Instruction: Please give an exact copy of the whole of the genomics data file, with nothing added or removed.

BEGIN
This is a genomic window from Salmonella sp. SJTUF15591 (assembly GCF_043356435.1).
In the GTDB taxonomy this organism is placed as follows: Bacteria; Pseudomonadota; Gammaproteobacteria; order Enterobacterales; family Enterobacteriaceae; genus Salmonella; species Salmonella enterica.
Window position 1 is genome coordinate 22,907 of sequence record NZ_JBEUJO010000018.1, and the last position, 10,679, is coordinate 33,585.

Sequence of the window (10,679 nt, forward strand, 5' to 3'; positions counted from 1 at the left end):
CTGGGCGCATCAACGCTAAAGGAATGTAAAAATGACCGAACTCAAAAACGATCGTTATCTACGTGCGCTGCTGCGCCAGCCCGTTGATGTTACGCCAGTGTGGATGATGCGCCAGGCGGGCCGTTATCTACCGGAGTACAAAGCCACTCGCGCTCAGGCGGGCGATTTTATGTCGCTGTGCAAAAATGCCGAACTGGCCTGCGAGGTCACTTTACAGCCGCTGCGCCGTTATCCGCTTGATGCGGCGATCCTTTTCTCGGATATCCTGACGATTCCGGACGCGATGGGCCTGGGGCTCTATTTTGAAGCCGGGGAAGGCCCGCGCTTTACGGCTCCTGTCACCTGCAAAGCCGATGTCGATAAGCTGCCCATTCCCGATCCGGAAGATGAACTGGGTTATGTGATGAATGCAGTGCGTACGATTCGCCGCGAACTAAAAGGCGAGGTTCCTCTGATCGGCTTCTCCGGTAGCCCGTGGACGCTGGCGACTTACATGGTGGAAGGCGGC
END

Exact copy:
This is a genomic window from Salmonella sp. SJTUF15591 (assembly GCF_043356435.1).
In the GTDB taxonomy this organism is placed as follows: Bacteria; Pseudomonadota; Gammaproteobacteria; order Enterobacterales; family Enterobacteriaceae; genus Salmonella; species Salmonella enterica.
Window position 1 is genome coordinate 22,907 of sequence record NZ_JBEUJO010000018.1, and the last position, 10,679, is coordinate 33,585.

Sequence of the window (10,679 nt, forward strand, 5' to 3'; positions counted from 1 at the left end):
CTGGGCGCATCAACGCTAAAGGAATGTAAAAATGACCGAACTCAAAAACGATCGTTATCTACGTGCGCTGCTGCGCCAGCCCGTTGATGTTACGCCAGTGTGGATGATGCGCCAGGCGGGCCGTTATCTACCGGAGTACAAAGCCACTCGCGCTCAGGCGGGCGATTTTATGTCGCTGTGCAAAAATGCCGAACTGGCCTGCGAGGTCACTTTACAGCCGCTGCGCCGTTATCCGCTTGATGCGGCGATCCTTTTCTCGGATATCCTGACGATTCCGGACGCGATGGGCCTGGGGCTCTATTTTGAAGCCGGGGAAGGCCCGCGCTTTACGGCTCCTGTCACCTGCAAAGCCGATGTCGATAAGCTGCCCATTCCCGATCCGGAAGATGAACTGGGTTATGTGATGAATGCAGTGCGTACGATTCGCCGCGAACTAAAAGGCGAGGTTCCTCTGATCGGCTTCTCCGGTAGCCCGTGGACGCTGGCGACTTACATGGTGGAAGGCGGC